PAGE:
Must the Law Be Capable of Possessing Authority?

Legal Theory, Vol. 18, No. 1 (2012)

56 Pages Posted: 27 Apr 2016

See all articles by Dale Smith

Dale Smith

University of Melbourne - Law School

Date Written: April 25, 2016

Abstract

Joseph Raz has famously argued that, given that the law necessarily claims authority and given the account of authority he provides, exclusive legal positivism is the only tenable theory of law. In this article, I contend that – even if one accepts that the law necessarily claims authority and that Raz's account of authority is correct – it does not follow that exclusive legal positivism is the only tenable theory of law. This is because, even if the law necessarily claims authority, it need not be capable of satisfying the requirements for possessing authority laid down by the correct account of authority. Thus, even if exclusive legal positivism is the only theory of law according to which the law can satisfy those requirements, this does not show that exclusive legal positivism is correct.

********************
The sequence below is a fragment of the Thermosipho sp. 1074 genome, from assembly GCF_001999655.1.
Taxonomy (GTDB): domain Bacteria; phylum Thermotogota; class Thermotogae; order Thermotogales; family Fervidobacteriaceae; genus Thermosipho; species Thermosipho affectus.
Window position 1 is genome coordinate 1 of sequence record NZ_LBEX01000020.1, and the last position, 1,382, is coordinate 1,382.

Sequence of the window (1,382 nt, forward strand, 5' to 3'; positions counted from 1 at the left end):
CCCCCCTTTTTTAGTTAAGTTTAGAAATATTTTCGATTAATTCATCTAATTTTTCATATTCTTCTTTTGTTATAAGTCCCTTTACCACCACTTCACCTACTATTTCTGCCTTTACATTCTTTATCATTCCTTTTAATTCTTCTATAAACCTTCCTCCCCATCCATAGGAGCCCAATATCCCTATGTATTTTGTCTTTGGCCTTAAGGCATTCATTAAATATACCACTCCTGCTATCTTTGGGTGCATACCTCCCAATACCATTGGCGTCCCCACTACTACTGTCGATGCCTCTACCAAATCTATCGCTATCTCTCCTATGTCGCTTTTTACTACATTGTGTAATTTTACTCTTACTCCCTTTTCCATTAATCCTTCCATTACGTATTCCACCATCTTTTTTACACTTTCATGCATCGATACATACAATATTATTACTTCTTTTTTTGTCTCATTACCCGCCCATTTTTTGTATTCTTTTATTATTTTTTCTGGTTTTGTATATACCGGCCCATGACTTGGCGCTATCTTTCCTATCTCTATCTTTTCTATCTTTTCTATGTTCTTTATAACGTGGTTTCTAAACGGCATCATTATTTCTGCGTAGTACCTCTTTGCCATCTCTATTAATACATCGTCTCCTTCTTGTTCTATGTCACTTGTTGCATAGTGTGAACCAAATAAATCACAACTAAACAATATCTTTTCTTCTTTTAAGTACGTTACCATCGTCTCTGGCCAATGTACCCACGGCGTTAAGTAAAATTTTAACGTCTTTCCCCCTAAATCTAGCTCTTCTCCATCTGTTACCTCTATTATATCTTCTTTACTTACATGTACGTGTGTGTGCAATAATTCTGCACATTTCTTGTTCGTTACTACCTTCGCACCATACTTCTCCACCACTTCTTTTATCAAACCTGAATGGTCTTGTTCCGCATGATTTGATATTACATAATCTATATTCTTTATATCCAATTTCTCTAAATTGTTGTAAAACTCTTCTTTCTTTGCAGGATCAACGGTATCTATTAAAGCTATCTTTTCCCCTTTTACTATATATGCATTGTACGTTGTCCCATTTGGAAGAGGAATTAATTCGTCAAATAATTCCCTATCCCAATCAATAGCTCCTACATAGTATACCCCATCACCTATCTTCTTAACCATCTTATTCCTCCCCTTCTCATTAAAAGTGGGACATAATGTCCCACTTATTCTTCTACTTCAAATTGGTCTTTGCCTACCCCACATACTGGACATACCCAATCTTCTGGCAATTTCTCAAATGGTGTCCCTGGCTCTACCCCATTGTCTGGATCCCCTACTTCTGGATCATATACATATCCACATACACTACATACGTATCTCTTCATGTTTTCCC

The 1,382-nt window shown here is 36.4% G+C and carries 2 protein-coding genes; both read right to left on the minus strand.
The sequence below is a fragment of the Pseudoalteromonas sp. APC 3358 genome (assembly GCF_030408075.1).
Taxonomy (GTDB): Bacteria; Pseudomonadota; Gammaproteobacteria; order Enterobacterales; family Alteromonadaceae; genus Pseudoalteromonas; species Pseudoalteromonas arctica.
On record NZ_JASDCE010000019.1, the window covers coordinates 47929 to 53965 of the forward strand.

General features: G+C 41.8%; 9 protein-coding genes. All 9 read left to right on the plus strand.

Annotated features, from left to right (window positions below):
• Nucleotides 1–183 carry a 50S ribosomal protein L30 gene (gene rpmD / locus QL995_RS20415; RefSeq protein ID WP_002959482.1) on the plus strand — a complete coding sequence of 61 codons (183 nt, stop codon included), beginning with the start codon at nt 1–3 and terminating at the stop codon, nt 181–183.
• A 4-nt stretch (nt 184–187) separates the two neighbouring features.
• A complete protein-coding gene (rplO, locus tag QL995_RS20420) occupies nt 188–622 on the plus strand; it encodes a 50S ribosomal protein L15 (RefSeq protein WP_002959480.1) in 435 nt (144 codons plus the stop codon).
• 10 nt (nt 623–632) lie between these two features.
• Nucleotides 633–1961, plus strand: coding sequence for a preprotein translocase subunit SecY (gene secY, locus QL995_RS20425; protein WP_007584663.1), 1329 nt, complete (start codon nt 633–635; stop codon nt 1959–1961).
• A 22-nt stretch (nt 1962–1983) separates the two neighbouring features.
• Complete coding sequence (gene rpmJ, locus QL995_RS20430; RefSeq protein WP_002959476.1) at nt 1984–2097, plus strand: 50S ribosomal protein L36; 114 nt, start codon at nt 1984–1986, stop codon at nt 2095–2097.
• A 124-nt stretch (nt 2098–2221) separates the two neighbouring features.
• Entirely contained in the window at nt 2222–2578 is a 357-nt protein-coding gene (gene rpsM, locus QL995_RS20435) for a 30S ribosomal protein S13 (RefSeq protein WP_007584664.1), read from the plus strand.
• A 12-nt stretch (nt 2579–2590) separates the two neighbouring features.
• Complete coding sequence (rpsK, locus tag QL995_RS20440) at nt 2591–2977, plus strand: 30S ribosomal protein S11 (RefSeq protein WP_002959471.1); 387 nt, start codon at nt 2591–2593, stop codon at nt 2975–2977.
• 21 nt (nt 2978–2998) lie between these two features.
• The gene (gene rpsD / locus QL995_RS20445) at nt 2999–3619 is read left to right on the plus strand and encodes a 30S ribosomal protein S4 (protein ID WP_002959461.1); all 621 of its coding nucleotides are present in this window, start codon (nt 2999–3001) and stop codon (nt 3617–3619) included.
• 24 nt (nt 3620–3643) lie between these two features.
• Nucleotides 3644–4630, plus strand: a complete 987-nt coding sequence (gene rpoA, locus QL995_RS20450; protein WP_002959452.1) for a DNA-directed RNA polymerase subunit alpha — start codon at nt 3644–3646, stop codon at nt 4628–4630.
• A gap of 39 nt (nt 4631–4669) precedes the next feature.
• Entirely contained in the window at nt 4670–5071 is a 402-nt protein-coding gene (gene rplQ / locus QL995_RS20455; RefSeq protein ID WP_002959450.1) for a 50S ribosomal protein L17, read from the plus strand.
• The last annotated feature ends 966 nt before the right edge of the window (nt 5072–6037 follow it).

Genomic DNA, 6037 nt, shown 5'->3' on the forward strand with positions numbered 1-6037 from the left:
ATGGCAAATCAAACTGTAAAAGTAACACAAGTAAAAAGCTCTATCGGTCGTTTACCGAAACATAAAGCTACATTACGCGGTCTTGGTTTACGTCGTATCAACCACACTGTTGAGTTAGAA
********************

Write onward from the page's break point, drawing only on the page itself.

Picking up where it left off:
Keywords: Law’s claim to authority; exclusive legal positivism; Joseph Raz; criterial explanations of concepts; multiple concepts of authority; confusion about concepts

JEL Classification: K00, K39

Suggested Citation

Smith, Dale, Must the Law Be Capable of Possessing Authority? (April 25, 2016). Legal Theory, Vol. 18, No. 1 (2012). Available at SSRN: https://ssrn.com/abstract=2770160

Dale Smith (Contact Author)

University of Melbourne - Law School ( email )

University Square
185 Pelham Street, Carlton
Victoria, Victoria 3010
Australia

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